Of course, the breakthrough came when he finally did get involved. The cross wasn’t even very good, and took a huge deflection, but it still found Mané in the box, who was able to take a touch and put away a terrific strike. Once it happened, the other players kept feeding the ball to him as the free man. It seemed like Liverpool in that moment stumbled upon the recipe for beating these sides by complete accident. Compact defences leave spaces in the wide areas. Exploit those spaces. Rinse and repeat.
After not quite finding the answers for the first half, Liverpool dominated the game after going ahead, and should have made it two but for an excellent save from Nick Pope. Then Burnley expose the work Liverpool still have to do. Charlie Taylor puts a decent cross into the box, Sam Vokes easily beats Klavan in the air to head it across the face of goal, and Jack Cork puts away a scrappy but easy finish against Mignolet caught miles away. Caught out on the basic job of defending crosses into the box. It’s a good thing Van Dijk was about to turn up because there was still much work to do.
Things were changing, though. Only a few months ago, Liverpool would’ve found a way to panic and throw that game away. Not today. Minutes later came what in hindsight might be an era ending and era beginning goal. Oxlade-Chamberlain floats in a free kick from a deep area. Lovren gets a strong connection to head it across goal, but it’s just drifting wide, until Klavan gets enough on it to find the net.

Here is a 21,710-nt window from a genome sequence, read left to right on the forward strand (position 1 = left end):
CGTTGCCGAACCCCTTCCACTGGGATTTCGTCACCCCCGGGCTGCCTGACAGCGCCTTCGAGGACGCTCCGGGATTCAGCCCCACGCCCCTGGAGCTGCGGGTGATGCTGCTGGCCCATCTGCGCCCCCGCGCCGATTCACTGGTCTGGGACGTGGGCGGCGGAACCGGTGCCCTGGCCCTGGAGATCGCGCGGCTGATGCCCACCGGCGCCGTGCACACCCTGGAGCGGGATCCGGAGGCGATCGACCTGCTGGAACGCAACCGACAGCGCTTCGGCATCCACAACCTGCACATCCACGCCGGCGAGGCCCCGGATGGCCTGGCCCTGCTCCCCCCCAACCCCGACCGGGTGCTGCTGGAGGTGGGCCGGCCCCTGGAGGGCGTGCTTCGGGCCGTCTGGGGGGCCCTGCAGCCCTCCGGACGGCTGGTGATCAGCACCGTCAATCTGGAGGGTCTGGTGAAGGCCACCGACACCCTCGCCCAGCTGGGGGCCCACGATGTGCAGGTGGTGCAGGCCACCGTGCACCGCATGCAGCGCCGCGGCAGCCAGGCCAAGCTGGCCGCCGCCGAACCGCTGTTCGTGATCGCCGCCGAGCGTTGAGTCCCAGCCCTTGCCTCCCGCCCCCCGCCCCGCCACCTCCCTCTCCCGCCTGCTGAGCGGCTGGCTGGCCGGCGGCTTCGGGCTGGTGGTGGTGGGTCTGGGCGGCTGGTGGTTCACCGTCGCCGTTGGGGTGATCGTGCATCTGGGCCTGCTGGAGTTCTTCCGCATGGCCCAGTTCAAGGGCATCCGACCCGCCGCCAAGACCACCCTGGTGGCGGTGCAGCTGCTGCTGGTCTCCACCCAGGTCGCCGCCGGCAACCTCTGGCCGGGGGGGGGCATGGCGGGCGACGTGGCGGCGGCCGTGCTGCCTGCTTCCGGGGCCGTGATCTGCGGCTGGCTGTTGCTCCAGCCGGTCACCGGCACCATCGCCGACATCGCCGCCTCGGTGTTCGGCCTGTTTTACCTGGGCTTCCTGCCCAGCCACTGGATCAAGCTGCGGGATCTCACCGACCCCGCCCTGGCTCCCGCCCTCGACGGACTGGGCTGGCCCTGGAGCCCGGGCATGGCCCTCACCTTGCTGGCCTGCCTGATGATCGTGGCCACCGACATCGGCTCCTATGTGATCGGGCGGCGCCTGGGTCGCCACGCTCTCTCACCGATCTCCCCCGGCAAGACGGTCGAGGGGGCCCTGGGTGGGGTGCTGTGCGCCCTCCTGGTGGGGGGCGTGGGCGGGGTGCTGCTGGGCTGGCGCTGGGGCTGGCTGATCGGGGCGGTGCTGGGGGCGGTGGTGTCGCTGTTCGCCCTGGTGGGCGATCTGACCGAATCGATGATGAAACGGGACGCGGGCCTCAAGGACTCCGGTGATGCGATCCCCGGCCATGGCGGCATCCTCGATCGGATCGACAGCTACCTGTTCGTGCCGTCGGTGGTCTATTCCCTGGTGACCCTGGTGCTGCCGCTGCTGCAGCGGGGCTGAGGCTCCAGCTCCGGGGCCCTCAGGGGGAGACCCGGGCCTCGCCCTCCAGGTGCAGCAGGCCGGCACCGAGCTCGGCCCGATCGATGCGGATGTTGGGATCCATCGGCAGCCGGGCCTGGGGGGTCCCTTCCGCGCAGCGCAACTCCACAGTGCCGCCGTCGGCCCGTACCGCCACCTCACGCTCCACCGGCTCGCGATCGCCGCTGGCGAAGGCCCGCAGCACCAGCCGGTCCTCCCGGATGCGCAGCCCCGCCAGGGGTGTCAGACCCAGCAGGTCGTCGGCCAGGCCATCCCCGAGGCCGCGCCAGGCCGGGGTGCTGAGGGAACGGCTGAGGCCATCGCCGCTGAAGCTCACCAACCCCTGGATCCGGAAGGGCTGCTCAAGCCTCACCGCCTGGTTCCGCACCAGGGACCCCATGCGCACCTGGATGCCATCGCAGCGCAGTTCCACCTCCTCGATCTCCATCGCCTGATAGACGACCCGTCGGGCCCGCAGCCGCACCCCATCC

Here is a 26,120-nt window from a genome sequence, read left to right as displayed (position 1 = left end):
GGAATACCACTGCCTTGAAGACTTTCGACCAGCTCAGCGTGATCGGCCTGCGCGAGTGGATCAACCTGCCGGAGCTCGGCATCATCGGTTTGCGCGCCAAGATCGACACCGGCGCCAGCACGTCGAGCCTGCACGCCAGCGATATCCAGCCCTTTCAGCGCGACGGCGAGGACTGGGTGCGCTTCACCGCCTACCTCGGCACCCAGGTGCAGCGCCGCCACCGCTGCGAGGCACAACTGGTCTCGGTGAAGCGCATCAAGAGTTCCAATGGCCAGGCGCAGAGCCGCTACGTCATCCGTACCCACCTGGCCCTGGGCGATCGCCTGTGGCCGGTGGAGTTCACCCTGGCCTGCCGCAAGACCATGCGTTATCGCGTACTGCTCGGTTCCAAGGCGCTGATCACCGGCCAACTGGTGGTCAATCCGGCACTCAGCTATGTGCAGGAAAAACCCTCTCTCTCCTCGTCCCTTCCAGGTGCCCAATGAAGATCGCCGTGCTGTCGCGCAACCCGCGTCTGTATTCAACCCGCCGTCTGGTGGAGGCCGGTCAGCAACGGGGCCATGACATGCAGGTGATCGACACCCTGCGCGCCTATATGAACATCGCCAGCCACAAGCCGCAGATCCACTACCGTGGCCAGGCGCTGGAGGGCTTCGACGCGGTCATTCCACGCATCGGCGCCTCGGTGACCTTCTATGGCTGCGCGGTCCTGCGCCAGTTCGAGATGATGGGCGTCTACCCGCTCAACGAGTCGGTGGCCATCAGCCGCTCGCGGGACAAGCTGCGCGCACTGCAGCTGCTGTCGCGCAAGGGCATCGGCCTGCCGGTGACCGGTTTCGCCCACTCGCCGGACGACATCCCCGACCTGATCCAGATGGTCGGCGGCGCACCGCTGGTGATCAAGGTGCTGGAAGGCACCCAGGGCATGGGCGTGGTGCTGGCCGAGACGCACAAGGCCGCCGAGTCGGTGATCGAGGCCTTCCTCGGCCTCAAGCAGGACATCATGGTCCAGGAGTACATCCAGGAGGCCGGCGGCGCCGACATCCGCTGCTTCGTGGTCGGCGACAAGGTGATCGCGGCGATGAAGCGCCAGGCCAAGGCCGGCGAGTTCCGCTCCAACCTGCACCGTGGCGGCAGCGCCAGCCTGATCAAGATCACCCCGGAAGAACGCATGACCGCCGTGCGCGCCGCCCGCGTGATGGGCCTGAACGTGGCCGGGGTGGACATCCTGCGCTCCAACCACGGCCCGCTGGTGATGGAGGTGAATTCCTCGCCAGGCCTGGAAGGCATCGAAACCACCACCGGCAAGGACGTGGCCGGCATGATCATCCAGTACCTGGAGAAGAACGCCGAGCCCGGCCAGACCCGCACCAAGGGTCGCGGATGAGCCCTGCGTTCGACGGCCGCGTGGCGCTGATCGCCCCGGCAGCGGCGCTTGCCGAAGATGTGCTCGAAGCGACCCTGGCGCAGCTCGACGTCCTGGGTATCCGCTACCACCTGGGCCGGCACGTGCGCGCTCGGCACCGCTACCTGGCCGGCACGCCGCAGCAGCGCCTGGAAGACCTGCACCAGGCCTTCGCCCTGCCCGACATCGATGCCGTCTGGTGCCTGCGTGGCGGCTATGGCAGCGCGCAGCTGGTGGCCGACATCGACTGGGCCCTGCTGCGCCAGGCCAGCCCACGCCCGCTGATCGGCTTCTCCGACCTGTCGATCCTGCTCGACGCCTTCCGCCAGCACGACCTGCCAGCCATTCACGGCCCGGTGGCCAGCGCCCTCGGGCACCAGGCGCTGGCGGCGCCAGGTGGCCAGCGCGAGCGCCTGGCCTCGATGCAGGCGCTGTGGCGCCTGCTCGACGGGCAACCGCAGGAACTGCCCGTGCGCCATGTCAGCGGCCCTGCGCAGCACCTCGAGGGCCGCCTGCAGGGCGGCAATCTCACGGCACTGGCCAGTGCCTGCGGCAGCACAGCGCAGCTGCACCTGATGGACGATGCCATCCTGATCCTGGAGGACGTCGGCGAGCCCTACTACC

It was everything Liverpool weren’t last time at Turf Moor. It was indicative of a Liverpool side looking to find a solution, any solution, and embrace the right blend of pretty football with ugly football. As The Anfield Wrap’s Neil Atkinson put it at the time, Klopp’s men “beat Burnley in the most perfect way to beat Burnley. They outfought Burnley, they faced down the pissing rain and the pissing referee and pissing Burnley and stood tall. They showed the sort of attitude which you need in the pissing rain and the freezing cold in January.”